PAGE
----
In describing the operation of the receiver of FIGURE 5 attention is also directed to the wave forms of FIG- URE l0. If code-determining element @-119 at the receiver are correctly positioned for a program coded in accordance with the signal of curve R, video unscram'bliing is, of course, achieved. In the absence of energization or firing of normally-inoperative blocking oseillator 155, condenser 157 charge-s to and assumes the positive potential of source 153. However, flip-fiop 154 is so constructed that a positive potential of that level applied thereto from junction 16@ has no effect.

Correlator flip-flop 154 corresponds to fiip-flop 117 in the receiver of FIGURE 2. In response to the leading edge of the positive held-drive pulse shown in curve D, iiip-op 154 is Atriggered to its first operating condi-tion Iwhich indicates incorrect correlation between ythe code schedule of the telecast, and the instantaneous adjustrnent of the code-determining elements. Wave form DD 'illustrates the signal developed `in the output of flip-flop 4154. Subsequent to the reset actuation of lthe flip-flop, f6 iilter and rectifier 114 produces, from the f6 corre-lation burst of curve Y, the rectied envelope of wave form VBB which opens gate 15G during the instant of line-drive pulse 146. Consequently, pulse 146 is gated in, with negative polarity as shown by wave form CC, to the isame input of correlator fiip-op 154 as that to which the positive field-drive pulse of curve D was applied. The negative pulse of curve CC Vis effective to trigger iiip-fiop 154 from its first to its second operating condition as shown by wave form DD. Flip-flop 154 is therefore established .in its condition representing correct correlation and decoders 96 and 106, and use meter 119 are in turn actuated.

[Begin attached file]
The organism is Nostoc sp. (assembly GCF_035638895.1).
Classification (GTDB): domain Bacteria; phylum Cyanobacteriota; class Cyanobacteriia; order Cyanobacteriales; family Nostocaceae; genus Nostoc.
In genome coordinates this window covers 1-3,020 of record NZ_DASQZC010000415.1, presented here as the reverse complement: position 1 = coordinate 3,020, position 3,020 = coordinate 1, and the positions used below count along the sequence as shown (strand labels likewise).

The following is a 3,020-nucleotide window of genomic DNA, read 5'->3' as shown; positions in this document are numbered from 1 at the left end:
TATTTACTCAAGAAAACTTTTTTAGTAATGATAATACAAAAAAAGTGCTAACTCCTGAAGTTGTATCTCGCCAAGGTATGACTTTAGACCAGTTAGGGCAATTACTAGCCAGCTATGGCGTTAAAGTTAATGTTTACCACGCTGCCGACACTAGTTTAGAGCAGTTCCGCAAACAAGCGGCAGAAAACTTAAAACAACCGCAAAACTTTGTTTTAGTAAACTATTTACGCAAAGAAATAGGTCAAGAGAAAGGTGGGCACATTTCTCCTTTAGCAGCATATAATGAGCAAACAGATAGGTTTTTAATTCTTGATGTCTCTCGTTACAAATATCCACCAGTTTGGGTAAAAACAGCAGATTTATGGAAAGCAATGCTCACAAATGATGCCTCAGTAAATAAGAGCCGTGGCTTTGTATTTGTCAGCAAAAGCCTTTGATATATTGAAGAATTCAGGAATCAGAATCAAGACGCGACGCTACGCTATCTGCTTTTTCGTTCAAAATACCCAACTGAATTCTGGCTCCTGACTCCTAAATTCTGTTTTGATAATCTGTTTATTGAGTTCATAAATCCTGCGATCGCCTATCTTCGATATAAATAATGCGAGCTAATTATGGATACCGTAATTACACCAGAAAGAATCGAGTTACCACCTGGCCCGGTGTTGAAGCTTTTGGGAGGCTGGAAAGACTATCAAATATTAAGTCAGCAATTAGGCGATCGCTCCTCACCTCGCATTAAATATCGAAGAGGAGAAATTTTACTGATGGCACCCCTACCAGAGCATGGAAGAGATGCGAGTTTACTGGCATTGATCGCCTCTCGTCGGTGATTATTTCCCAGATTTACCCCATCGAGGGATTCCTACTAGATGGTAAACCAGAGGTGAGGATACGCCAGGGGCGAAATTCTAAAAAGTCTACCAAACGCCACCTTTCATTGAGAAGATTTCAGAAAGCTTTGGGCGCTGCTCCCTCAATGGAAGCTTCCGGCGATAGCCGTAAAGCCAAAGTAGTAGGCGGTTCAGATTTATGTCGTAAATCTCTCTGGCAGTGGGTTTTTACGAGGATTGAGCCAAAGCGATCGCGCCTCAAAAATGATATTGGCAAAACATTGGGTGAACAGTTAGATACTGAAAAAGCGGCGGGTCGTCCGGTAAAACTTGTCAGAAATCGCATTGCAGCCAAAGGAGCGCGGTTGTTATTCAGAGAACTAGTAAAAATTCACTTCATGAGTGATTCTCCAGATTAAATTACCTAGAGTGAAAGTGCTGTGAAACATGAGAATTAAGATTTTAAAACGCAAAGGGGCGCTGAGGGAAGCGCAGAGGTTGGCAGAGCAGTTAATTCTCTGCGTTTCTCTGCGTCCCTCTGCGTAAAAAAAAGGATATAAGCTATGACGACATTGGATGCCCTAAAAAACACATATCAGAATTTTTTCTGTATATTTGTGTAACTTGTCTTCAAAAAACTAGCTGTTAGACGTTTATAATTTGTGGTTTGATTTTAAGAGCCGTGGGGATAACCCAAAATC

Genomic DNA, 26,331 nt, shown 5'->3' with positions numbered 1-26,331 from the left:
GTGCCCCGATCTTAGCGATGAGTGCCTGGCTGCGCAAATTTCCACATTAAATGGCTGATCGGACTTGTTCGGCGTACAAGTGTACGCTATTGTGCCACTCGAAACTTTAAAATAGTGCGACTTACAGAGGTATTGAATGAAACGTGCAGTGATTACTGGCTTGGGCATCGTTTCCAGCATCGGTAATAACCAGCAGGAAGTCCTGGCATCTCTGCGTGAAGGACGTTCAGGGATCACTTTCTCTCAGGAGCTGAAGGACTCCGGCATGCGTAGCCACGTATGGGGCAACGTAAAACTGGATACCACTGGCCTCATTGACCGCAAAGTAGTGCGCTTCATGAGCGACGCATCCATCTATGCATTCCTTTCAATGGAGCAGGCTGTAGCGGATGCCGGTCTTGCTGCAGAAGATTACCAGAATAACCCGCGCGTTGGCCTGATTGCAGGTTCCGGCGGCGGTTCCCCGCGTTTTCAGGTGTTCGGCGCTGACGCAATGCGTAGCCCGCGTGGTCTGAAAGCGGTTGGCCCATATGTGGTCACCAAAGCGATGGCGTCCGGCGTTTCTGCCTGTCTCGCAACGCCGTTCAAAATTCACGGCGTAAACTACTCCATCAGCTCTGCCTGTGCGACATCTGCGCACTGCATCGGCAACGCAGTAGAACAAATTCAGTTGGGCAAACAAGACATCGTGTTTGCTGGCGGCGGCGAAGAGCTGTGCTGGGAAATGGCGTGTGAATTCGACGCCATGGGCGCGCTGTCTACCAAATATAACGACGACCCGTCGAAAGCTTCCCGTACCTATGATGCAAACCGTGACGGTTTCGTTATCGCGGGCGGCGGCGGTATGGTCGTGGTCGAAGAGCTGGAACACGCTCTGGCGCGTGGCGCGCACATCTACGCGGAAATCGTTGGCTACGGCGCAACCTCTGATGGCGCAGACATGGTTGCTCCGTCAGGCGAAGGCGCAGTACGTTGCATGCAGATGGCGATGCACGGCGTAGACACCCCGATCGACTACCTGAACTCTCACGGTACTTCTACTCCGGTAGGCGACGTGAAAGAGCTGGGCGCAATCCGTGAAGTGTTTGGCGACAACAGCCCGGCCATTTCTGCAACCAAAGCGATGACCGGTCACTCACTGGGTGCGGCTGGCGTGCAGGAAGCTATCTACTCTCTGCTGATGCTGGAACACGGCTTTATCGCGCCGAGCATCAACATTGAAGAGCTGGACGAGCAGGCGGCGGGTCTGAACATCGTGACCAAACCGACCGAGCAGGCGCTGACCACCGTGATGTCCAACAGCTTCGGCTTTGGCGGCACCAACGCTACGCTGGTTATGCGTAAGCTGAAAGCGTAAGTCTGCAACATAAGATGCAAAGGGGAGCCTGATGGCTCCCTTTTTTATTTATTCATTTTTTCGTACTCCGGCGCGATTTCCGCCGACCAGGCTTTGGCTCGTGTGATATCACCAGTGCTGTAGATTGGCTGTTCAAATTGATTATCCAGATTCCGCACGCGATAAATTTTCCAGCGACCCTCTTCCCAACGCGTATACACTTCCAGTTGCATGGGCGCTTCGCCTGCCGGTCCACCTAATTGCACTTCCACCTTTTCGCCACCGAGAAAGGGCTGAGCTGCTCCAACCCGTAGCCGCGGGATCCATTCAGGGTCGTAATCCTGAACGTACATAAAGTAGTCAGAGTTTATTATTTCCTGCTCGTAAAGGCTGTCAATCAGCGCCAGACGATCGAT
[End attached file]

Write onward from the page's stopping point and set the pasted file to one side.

When the receiver of FIGURE 5 is properly correlated, normally-closed gate 151, blocking oscillator 155 and circuit elements 156-160 serve no purpose. This obtains because normally-closed gate or comparator 151 is only established in its translating condition when multivibrator 121 is established in its negative condition. For a properly correlated receiver, pulse 146, of course, occurs only when multivibrator 121 is'in its positive condition. Thus, in a properly correlated receiver no signal is developed in the output of gate v151. When the correlation is incorrect, however, the negative pulse of curve CC is gated into switching device or blocking oscillator '155, triggering it into oscillation and thereby effectively ishunting junction 160 to ground. Turning blocking oscillator on completes a discharge path through the oscillator, and condenser 157 discharges therethrough relatively instantaneously.

' Reducing the potential level at junction 160 suibstantially to ground is sufficient to trigger correlator flip-Hop 154 to its first operating condition. As a practical matrter, because of the inherent delays introduced by unit-s `151, and 155-160, the negative-going pulse developed at junction when there is incorrect correlation slightly iollows the pulse of curve CC. Consequently, mul-ticondition mechanism 154 is initially triggered to its seeond operating condition by the pulse of curve CC but iS :then almost linstantaneously triggered back to its first operating condition by the potential drop at junction 160', `which condition of course represents an incorrect correlation status.